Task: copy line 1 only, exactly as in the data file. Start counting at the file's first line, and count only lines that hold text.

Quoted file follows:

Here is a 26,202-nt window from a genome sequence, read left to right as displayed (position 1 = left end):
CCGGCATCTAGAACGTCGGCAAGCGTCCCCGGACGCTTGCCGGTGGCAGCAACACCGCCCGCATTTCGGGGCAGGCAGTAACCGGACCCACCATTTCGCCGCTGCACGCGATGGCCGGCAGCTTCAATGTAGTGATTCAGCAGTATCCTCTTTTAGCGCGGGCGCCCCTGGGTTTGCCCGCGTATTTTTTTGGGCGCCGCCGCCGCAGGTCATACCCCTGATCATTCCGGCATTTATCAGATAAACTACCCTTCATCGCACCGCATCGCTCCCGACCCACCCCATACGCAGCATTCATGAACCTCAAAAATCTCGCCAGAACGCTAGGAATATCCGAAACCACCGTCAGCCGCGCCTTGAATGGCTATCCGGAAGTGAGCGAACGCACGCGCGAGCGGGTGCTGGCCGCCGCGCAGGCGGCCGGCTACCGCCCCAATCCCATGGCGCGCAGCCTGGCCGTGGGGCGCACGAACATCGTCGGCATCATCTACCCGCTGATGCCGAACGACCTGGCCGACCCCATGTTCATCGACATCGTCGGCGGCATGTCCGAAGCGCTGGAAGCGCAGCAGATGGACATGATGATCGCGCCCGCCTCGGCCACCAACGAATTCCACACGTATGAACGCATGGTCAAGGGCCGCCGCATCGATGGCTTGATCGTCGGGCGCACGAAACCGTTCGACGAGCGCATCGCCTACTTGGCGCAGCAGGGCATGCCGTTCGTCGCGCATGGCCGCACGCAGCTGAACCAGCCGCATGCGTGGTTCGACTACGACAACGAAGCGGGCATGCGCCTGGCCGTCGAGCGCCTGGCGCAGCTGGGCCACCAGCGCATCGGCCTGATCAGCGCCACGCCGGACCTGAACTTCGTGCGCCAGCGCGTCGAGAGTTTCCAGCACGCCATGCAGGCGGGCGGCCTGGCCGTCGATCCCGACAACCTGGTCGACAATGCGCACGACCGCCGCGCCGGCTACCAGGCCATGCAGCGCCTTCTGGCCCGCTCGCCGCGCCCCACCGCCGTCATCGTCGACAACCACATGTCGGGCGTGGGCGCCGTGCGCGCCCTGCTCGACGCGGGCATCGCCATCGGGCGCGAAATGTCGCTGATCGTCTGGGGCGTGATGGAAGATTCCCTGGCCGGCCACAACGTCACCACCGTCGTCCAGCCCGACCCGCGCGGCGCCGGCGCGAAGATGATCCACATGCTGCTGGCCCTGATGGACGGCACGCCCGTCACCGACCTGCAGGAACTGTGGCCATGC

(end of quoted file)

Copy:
Here is a 26,202-nt window from a genome sequence, read left to right as displayed (position 1 = left end):